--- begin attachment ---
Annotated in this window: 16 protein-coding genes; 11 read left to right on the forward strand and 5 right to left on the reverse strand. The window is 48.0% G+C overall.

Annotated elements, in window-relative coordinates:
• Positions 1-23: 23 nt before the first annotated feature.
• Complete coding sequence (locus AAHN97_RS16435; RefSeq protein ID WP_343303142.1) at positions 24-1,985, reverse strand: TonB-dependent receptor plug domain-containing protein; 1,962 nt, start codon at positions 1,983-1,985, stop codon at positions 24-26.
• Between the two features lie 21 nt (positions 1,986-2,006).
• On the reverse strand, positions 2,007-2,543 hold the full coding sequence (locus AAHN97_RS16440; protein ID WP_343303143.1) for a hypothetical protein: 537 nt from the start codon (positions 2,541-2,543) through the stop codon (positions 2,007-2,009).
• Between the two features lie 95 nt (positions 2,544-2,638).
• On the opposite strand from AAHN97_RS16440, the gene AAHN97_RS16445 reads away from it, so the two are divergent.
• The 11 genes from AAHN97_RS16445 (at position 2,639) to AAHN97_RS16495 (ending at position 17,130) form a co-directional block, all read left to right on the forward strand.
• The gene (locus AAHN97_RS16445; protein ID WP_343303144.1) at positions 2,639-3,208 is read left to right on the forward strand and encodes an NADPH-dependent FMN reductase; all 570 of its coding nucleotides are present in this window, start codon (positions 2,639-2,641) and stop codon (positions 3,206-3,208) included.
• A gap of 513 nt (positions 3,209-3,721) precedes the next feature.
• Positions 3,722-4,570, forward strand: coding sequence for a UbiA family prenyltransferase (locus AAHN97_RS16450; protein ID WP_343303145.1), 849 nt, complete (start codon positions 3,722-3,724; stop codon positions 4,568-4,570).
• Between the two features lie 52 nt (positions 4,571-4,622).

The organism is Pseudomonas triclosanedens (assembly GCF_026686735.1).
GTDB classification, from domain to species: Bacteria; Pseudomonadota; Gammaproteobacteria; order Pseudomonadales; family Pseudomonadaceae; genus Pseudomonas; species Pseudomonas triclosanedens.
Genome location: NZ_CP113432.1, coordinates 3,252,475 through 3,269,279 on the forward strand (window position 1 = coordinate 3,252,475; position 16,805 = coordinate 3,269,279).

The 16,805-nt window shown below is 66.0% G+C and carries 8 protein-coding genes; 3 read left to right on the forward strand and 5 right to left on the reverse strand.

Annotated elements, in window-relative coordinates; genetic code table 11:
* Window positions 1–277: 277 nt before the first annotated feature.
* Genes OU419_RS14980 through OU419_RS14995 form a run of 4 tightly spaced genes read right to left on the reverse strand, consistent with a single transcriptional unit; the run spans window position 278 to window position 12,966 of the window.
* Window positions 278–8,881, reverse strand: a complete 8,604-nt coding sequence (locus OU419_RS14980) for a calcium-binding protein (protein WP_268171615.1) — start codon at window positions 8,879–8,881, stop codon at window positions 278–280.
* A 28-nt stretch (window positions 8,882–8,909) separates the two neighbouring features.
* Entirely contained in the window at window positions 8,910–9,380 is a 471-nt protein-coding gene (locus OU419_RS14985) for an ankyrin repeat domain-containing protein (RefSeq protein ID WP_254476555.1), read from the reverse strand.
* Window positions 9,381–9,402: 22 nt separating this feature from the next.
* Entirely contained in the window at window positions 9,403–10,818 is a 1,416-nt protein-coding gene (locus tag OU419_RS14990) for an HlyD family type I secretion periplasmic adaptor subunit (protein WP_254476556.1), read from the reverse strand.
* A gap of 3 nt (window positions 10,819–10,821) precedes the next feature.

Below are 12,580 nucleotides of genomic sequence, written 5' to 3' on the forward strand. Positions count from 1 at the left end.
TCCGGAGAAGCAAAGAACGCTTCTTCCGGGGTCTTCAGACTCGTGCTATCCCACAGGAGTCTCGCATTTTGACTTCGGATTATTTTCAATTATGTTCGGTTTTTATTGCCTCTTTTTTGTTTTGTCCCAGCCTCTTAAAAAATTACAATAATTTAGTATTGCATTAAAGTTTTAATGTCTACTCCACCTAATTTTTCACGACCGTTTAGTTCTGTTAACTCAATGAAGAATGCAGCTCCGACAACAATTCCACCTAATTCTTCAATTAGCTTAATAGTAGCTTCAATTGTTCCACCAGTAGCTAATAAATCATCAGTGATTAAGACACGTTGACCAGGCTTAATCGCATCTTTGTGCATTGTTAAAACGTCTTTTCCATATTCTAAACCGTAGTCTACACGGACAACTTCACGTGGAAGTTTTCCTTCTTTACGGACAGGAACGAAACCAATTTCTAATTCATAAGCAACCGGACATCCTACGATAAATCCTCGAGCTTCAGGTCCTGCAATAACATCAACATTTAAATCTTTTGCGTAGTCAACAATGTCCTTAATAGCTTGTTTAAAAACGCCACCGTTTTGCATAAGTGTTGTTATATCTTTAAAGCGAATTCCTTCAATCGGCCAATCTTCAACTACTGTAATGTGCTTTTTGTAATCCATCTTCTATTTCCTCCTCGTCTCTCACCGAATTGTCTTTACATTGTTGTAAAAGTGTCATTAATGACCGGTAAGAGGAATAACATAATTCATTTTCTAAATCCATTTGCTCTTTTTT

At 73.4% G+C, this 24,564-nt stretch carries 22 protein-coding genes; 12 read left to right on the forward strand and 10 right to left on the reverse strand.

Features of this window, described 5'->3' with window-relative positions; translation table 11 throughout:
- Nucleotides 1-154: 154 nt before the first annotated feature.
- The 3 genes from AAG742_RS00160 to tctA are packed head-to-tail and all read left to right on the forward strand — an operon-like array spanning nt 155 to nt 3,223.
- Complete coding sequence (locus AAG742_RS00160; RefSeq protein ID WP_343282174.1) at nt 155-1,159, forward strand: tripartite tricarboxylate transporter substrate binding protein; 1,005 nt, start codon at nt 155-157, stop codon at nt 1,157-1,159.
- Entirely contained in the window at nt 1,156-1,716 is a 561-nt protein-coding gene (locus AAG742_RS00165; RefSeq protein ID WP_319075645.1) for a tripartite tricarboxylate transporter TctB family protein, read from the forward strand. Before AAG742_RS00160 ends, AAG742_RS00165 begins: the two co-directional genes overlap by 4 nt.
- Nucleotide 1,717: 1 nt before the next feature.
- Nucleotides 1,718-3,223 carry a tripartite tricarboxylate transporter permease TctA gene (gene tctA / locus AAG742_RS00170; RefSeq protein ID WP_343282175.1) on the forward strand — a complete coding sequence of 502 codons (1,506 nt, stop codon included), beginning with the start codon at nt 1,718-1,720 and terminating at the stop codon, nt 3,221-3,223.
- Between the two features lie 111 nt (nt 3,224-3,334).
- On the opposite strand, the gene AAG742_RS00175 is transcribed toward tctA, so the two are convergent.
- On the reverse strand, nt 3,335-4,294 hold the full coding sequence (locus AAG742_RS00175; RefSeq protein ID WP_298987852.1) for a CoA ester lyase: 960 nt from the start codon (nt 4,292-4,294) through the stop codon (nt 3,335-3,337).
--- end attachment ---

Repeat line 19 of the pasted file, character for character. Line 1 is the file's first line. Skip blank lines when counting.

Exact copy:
* Window positions 1–277: 277 nt before the first annotated feature.